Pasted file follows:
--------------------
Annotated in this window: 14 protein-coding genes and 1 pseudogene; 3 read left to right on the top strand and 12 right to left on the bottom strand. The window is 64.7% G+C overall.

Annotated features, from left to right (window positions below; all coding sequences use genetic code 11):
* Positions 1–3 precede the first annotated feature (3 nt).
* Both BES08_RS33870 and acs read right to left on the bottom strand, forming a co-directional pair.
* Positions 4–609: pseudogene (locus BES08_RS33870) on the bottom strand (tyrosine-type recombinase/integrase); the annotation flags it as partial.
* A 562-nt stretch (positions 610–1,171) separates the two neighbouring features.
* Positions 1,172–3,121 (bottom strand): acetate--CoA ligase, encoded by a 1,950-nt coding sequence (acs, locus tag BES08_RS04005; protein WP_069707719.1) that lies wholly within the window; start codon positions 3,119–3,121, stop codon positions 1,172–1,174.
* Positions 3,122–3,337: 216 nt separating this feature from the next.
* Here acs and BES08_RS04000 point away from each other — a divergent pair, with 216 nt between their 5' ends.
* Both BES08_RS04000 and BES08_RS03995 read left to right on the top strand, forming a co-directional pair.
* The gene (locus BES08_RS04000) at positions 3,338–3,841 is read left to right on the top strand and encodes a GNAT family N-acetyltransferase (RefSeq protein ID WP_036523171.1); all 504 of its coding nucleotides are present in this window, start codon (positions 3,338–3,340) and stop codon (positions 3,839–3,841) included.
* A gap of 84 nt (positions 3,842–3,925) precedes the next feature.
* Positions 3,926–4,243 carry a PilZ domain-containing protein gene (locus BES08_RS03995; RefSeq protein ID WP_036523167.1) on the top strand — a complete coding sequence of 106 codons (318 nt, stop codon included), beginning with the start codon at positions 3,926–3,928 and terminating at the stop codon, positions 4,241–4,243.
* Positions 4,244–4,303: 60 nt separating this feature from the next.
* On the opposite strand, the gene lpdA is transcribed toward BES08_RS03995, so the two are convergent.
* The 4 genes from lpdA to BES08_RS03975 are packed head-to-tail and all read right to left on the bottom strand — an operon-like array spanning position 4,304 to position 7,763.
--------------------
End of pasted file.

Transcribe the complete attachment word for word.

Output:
Annotated in this window: 14 protein-coding genes and 1 pseudogene; 3 read left to right on the top strand and 12 right to left on the bottom strand. The window is 64.7% G+C overall.

Annotated features, from left to right (window positions below; all coding sequences use genetic code 11):
* Positions 1–3 precede the first annotated feature (3 nt).
* Both BES08_RS33870 and acs read right to left on the bottom strand, forming a co-directional pair.
* Positions 4–609: pseudogene (locus BES08_RS33870) on the bottom strand (tyrosine-type recombinase/integrase); the annotation flags it as partial.
* A 562-nt stretch (positions 610–1,171) separates the two neighbouring features.
* Positions 1,172–3,121 (bottom strand): acetate--CoA ligase, encoded by a 1,950-nt coding sequence (acs, locus tag BES08_RS04005; protein WP_069707719.1) that lies wholly within the window; start codon positions 3,119–3,121, stop codon positions 1,172–1,174.
* Positions 3,122–3,337: 216 nt separating this feature from the next.
* Here acs and BES08_RS04000 point away from each other — a divergent pair, with 216 nt between their 5' ends.
* Both BES08_RS04000 and BES08_RS03995 read left to right on the top strand, forming a co-directional pair.
* The gene (locus BES08_RS04000) at positions 3,338–3,841 is read left to right on the top strand and encodes a GNAT family N-acetyltransferase (RefSeq protein ID WP_036523171.1); all 504 of its coding nucleotides are present in this window, start codon (positions 3,338–3,340) and stop codon (positions 3,839–3,841) included.
* A gap of 84 nt (positions 3,842–3,925) precedes the next feature.
* Positions 3,926–4,243 carry a PilZ domain-containing protein gene (locus BES08_RS03995; RefSeq protein ID WP_036523167.1) on the top strand — a complete coding sequence of 106 codons (318 nt, stop codon included), beginning with the start codon at positions 3,926–3,928 and terminating at the stop codon, positions 4,241–4,243.
* Positions 4,244–4,303: 60 nt separating this feature from the next.
* On the opposite strand, the gene lpdA is transcribed toward BES08_RS03995, so the two are convergent.
* The 4 genes from lpdA to BES08_RS03975 are packed head-to-tail and all read right to left on the bottom strand — an operon-like array spanning position 4,304 to position 7,763.